Norman Macleod, Kt., C.J.
1. In this case the accused was found guilty by the Sessions Judge of two offences under Section 302, Indian Penal Code, and sentenced for each offence to transportation for life.
2. On appeal, we came to the conclusion that the evidence showed that the man was not of sound mind at the time when he committed these acts in the sense either that he knew the nature of his acts, or that he knew that they were wrong or Contrary to law. We held that he was entitled to an acquittal on the ground of insanity. Under Section 471, Criminal Procedure Code, we directed that he should be kept in safe custody in the place where he was then confined, and that the papers of the case should be sent to the Local Government to pass such orders as might to them seem expedient. We followed the procedure laid down in Emperor v. Somya Hirya Mahar : (1918)20BOMLR629 .
3. We have since received a letter from Government, dated January 12, 1923, pointing out to us that under Section 471, Criminal Procedure Code, as amended by Act X of 1914, it is for the High Court to pass the necessary orders, or direct the Sessions Judge, Dharwar to pass them under Government Resolution, Home Department, No. 8512, dated August 30, 1921.
4. In the above-mentioned case it appeared to the Court that the omission of the words 'and shall report the case for the orders of the Local Government' in Section 471, Criminal Procedure Code, directed by Act X of 1914, made no substantial change in the law relating to lunatics under the Code, and that the powers of the Court and of the Government were not altered by the repeal of those words, But as the section now contains no direction that the Court should report the case for the orders of the Local Government, with all respect, I cannot see any necessity why the Courts should continue to follow the old procedure.
5. Apart from the question whether as a matter of fact the Courts have now any power to make such a report, it seems to me that the intention of the Legislature, when amending Section 471 by leaving out those words, was that the Court, in a case where it has been found that an offence has been committed by a lunatic, should confine itself to making an order that he should be kept in safe custody in such place and manner as the Court thinks fit. Then it is for the Government under their own powers to decide the future fate of the person concerned. Instructions have been given to Judicial and Executive officers in dealing with criminal lunatics, by a Government Resolution of Augusts 30, 1921, in the Home Department, No. 8512 ; and the officers concerned will no doubt follow those instructions as soon as an order is made by the Court under Section 471, Criminal Procedure Code.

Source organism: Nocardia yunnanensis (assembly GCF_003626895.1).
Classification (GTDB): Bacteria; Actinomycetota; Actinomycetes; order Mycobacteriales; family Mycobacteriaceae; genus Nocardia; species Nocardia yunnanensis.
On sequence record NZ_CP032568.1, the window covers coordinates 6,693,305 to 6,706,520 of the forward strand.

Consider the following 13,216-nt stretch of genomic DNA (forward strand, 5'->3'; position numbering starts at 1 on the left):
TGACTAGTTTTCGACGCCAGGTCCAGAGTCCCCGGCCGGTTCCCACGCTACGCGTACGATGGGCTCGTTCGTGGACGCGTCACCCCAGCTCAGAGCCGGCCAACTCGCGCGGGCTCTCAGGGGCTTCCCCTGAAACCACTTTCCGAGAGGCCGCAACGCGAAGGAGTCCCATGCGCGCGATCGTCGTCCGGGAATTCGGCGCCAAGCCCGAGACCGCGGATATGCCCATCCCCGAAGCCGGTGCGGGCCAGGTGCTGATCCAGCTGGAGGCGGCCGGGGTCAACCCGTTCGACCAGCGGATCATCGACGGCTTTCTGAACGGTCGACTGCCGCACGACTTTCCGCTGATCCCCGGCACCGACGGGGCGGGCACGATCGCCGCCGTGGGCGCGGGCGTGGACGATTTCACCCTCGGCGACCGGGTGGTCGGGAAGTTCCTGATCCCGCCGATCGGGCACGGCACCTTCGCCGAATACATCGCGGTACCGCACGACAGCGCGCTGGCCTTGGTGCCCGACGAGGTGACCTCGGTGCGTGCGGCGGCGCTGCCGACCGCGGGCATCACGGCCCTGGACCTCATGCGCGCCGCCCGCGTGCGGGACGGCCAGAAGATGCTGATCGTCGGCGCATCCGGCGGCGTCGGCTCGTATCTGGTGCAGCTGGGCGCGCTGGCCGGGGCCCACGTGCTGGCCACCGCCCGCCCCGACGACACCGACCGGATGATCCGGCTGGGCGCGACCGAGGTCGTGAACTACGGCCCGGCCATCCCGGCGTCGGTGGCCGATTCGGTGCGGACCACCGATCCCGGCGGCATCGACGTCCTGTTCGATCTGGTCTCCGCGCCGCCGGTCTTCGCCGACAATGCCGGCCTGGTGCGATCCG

6. Therefore we set aside the order we passed on the previous occasion, dated November 3O, 1922, and we direct that the accused should be kept in safe custody in the place where he is now kept.
7. I agree that in view of the amendment of Section 471, Criminal Procedure Code, there is now no longer any necessity for a Court which acquits a person on the ground of insanity to report the case for the orders of the Local Government. Clauses (2) and (3) of that section were repealed by Act IV of 1912, mainly with the object of relieving the Local Government from the necessity of dealing with the cases of such persons, But after that was done, it was found that the last twelve words in the first clause of Section 471 had remained unrepealed, and the position was that the Courts were bound to report the case for the orders of the Local Government, while the Local Government had ceased to have power to act on such report. Therefore the last twelve words in Section 471, Clause (1), were repealed by Act X of 1914. The position is now (in my opinion) clear, and there is no longer any ground for supposing that any report is necessary in such cases. With all deference I am unable to agree with the decision in Emperor v. Somya Hirya Mahar : (1918)20BOMLR629 , in so far as it lays down that there has been no alteration in the law.